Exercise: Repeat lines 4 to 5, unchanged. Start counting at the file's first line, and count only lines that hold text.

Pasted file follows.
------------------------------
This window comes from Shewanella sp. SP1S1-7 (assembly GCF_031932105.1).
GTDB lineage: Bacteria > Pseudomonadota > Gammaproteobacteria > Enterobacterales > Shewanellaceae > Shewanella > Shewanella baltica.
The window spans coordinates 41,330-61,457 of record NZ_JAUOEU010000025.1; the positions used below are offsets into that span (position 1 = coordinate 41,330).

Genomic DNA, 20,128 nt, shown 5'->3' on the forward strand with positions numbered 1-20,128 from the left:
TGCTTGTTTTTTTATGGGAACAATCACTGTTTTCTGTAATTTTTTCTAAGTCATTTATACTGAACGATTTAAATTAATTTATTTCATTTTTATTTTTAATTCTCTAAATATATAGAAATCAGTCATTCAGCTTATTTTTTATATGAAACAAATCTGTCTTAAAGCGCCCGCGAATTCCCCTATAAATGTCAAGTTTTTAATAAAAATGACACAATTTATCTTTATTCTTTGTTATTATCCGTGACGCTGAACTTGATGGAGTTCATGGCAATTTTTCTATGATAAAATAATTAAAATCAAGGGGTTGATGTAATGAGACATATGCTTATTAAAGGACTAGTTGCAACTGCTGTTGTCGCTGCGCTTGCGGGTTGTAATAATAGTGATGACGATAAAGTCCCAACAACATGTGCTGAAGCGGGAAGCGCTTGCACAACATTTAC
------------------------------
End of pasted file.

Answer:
Genomic DNA, 20,128 nt, shown 5'->3' on the forward strand with positions numbered 1-20,128 from the left:
TGCTTGTTTTTTTATGGGAACAATCACTGTTTTCTGTAATTTTTTCTAAGTCATTTATACTGAACGATTTAAATTAATTTATTTCATTTTTATTTTTAATTCTCTAAATATATAGAAATCAGTCATTCAGCTTATTTTTTATATGAAACAAATCTGTCTTAAAGCGCCCGCGAATTCCCCTATAAATGTCAAGTTTTTAATAAAAATGACACAATTTATCTTTATTCTTTGTTATTATCCGTGACGCTGAACTTGATGGAGTTCATGGCAATTTTTCTATGATAAAATAATTAAAATCAAGGGGTTGATGTAATGAGACATATGCTTATTAAAGGACTAGTTGCAACTGCTGTTGTCGCTGCGCTTGCGGGTTGTAATAATAGTGATGACGATAAAGTCCCAACAACATGTGCTGAAGCGGGAAGCGCTTGCACAACATTTAC